- Licensed medical facility (hospital, skilled nursing facility, or intermediate care facility)
- Publicly-operated community residence (example: YMCA)
- Publicly-operated or state-certified private, nonprofit residential drug or alcoholic treatment facilities
- Private, nonprofit residential drug or alcoholic treatment facilities
- Government-provided housing on military bases
- Religious and fraternal homes
- Correctional facilities
- Non-traditional dwellings or structures not affixed to a permanent physical address, such as tents, lean-to's, cars, vans, or buses
States generally handle renters, whether they live in subsidized or non-subsidized housing, differently than those in the types of housing listed above. This is partly due to federal law.
"In this section of the law, 'equitably' does not necessarily mean 'equally.' The description in your plan may tell HHS that renters and owners will be treated equally or differently. The problem will be to deal with every household so that the effect of LIHEAP is equitable for all of them. Equitable means fair, given all of the factors that come into play.... One important thing to consider is how responsible the household is for payment of its own energy bills? Is the household vulnerable to or responsible for the cost of heating and cooling?"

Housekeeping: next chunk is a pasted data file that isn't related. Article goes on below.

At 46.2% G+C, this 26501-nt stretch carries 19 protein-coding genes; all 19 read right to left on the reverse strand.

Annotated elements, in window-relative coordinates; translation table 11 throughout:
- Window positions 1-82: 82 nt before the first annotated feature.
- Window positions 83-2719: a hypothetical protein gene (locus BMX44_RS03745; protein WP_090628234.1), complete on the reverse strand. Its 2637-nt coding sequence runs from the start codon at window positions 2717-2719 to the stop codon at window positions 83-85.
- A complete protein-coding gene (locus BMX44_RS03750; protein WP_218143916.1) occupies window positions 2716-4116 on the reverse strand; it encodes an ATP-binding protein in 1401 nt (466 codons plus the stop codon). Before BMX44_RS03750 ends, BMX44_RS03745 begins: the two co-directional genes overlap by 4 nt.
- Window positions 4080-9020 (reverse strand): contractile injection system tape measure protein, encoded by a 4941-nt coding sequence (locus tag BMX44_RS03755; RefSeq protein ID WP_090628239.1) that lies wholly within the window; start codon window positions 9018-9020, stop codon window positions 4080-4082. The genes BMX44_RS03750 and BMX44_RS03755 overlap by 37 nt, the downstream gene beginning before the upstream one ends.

Another federal law governs how states must handle subsidized housing renters who receive a utility allowance to help pay their energy bills.
This law (Section 927 of the Housing and Community Development Reauthorization Act of 1992) says that subsidized housing households that pay energy bills directly to their energy vendor and who receive federal assistance through utility allowances cannot be excluded from LIHEAP. However, in determining the household's benefit, a state may take into account the amount of the energy allowance provided to the household and reduce the LIHEAP benefit accordingly.
As a result of these laws, most states have separate eligibility and benefit payment policies pertaining to renters. For example, they may take into account whether the renter is subsidized or not, and, in the case of the latter, whether its energy costs are included in the rent.